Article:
On June 30th, 1953 the first production Corvette rolled off the assembly line.
But despite the position it holds now as “America’s Sports Car,” the Corvette wasn’t exactly an instant hit. In fact, it wasn’t even America’s first sports car. We think that distinction should go to the delightful Crosley Hotshot.
This article is part of an expanding series on the history of the Corvette. You can see all the stories we have so far here:
The Origin of the Chevy Corvette
The brainchild of GM legend Harley Earl, the Corvette was inspired by soldiers returning from Europe after World War II. Earl felt that, after driving those elbow-dragging British roadsters, potential car buyers would want an American ragtop that offered the same experience.
Chevy boss Thomas Keating greenlit the project with the hope that a new sports car would shake off Chevy’s postwar sales slump.
Teams quickly hand-assembled a Corvette show car to reveal to the automotive public during the General Motors Autorama held in January 1953 inside New York City’s Waldorf Astoria hotel.
The crowd reception was enthusiastic. The automotive press fawned.
Now, Chevrolet just had to make more.
Corvette Production Begins
The initial production run of 300 Corvettes began about six months later on a makeshift assembly line inside Chevy’s factory in Flint, Michigan. To get up and running quickly, options were limited and all 1953 Corvettes were exclusively offered in Polo White with red interiors.
Yet those early Corvettes had some growing pains, as workers struggled with the fit and finish on the Vette’s unique fiberglass body. Customer complaints about squeaks, rattles, and leaks were common.
There were other issues as well.
To keep costs down, Chevy brass ordered Corvette engineers to use as many off-the-shelf parts as possible. That meant the Corvette was soon saddled with Chevy’s staid inline six and (GASP!) two-speed Powerglide automatic—a far cry from Harley Earl’s original vision of a nimble European-style sports car.
While production quality gradually improved and more colors and options slowly appeared on the build sheet, sales of those early 1953 and 1954 Corvettes were lackluster at best.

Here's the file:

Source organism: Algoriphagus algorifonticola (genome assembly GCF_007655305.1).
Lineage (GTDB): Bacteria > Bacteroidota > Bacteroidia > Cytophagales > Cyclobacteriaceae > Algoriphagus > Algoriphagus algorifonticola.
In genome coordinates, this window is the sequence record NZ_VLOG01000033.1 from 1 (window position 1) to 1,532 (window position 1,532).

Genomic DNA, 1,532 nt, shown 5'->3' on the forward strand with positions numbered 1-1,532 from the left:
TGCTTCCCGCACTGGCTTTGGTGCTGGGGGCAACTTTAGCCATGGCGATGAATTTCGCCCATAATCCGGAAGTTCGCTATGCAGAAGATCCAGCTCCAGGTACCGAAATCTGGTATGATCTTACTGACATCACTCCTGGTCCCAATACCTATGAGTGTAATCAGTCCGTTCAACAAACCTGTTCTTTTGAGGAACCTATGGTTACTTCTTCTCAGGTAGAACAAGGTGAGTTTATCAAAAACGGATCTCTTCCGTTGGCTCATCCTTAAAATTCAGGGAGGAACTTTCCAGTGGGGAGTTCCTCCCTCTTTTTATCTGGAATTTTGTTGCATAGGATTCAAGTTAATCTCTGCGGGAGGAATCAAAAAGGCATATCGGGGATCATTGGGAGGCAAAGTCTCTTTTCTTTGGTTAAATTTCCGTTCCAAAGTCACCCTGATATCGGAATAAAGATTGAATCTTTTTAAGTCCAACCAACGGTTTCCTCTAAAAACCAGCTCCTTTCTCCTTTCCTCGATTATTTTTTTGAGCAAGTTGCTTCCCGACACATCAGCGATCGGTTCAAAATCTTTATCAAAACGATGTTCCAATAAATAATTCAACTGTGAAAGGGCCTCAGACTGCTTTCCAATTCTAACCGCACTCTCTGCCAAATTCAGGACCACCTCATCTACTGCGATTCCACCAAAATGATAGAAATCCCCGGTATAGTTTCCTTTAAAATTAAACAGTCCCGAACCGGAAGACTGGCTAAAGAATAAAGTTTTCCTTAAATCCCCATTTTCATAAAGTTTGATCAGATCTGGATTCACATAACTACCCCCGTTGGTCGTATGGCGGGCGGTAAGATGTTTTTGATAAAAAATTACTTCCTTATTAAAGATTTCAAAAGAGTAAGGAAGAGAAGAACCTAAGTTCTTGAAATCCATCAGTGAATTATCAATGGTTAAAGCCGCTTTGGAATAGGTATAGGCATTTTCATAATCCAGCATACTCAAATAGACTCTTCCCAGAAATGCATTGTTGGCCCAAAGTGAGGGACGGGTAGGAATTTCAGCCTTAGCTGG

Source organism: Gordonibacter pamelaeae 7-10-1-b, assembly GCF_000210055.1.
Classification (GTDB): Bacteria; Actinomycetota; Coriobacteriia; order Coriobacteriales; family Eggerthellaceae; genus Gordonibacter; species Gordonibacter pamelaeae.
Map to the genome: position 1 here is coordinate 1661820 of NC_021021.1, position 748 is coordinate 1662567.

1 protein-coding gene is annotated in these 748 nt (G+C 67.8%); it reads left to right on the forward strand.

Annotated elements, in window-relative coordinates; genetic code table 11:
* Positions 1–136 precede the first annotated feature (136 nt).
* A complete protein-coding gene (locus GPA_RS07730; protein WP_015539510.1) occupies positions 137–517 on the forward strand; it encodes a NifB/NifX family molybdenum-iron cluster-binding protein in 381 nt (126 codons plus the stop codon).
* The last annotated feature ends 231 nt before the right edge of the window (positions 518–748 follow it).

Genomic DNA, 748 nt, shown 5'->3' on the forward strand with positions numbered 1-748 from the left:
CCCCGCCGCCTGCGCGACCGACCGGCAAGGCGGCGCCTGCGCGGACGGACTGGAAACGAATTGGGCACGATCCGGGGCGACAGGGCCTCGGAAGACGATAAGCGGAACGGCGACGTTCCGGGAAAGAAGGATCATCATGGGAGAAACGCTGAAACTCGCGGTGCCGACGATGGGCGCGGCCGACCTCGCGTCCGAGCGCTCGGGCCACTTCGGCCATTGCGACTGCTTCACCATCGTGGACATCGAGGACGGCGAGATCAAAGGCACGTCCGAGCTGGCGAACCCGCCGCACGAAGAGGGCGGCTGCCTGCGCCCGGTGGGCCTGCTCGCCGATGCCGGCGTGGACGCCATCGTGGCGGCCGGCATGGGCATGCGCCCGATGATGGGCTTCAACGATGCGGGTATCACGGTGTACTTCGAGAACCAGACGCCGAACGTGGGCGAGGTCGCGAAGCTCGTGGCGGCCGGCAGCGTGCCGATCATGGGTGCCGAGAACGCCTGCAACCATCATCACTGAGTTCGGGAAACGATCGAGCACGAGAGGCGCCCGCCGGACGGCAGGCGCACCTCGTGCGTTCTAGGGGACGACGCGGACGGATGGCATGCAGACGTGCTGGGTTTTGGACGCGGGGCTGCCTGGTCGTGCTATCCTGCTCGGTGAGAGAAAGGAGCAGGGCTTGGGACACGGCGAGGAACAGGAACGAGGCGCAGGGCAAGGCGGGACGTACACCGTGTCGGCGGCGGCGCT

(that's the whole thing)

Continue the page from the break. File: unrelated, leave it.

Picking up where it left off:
The SBC to the Rescue!
With the Vette’s future in jeopardy, a potential savior was on the horizon. Chevy had been working on a new 265 cubic inch V8 engine to power its passenger cars and trucks. The world would soon come to know this engine as the ubiquitous “Small Block Chevy.”
A Chevrolet engineer named Zora Arkus-Duntov (a former racer and the guy behind the famous “Ardun” heads for Flathead Fords) felt this new V8 would be the perfect solution for faltering Corvette sales. At his insistence, V8-powered Corvettes began rolling out of a new St. Louis, Missouri factory in 1955. A three-speed manual transmission was introduced about six months later.
Things were about to get good.
Better Performance, Better Style, Better Sales
As Duntov’s influence over the Corvette increased, the car edged closer to Harley Earl’s original vision of a smile-inducing sports car. Chevy execs were slowly getting behind the Corvette project too—likely spurred by Ford’s introduction of the Thunderbird roadster in 1955.
1956 saw the end of the six-cylinder Corvette, leaving the V8 as the sole powerplant. It also ushered-in a major exterior redesign, bringing the Corvette more in line with styling trends of the era. In 1957, horsepower numbers continued to tick closer to 300, thanks to a larger 283 cubic inch V8 and Rochester Fuel Injection. And you could now row a four-speed transmission.
For better or worse, the Corvette got more chrome trim and quad headlights in 1958. And through 1959 and 1960, race-oriented options like heavy duty brake and suspension packages began to appear on the customer build sheet, along with some user-friendly conveniences like a power top and windows.
In 1961, the Corvette C1 generation got its final styling refresh, adding a ducktail rear deck that would be echoed on the upcoming C2 Sting Ray. This rear end treatment also brought a quartet of round taillamps, initiating a hallmark of the Corvette for decades to come.
In the C1’s final year, 1962, the Corvette welcomed a 327 cubic inch version of the small block V8. When equipped with Rochester Fuel Injection, the increased engine displacement brought horsepower north of 350—quite a contrast from the humble Blue Flame Six’s 150 hp.
The Corvette Goes Racing
Arkus-Duntov convinced the GM brass that a “win on Sunday, sell on Monday” strategy was viable. The biggest result of this initiative was the Corvette Super Sport. Not surprisingly, it poached innovations from European race cars, like a tube steel frame and a de Dion rear suspension, and it wore a magnesium body to save weight.
Though the Corvette SS failed to finish the 12 Hours of Sebring, its legacy was far reaching. In addition to motorsport, the Corvette SS race cars that Chevy built served as a rolling test beds for future GM projects. In fact, a Corvette SS chassis ultimately became the platform for the Stingray Racer concept, which foretold the upcoming Corvette C2 generation.
The Corvette Super Sport has the distinction of being Chevrolet’s first purpose-built race car.
America’s Sports Car is Born
The C1 carried the Corvette from a potential sales flop into one of the longest living nameplates in automotive history. It was the only production Corvette to have a six cylinder engine, and the first to feature fuel injection. Its fixed headlights wouldn’t be seen again for decades, while its four taillights would be a Corvette staple well into the 21st century.
All of these iterative improvements had an impact on dealership showrooms, as Corvette sales picked up enough steam to warrant a complete redesign.
By 1960 the decision was made: The Corvette would enter its second generation.
And in the hands of Chevy VP of Design Bill Mitchell, a new 1963 “C2” would take Corvette styling in a more aquatic direction…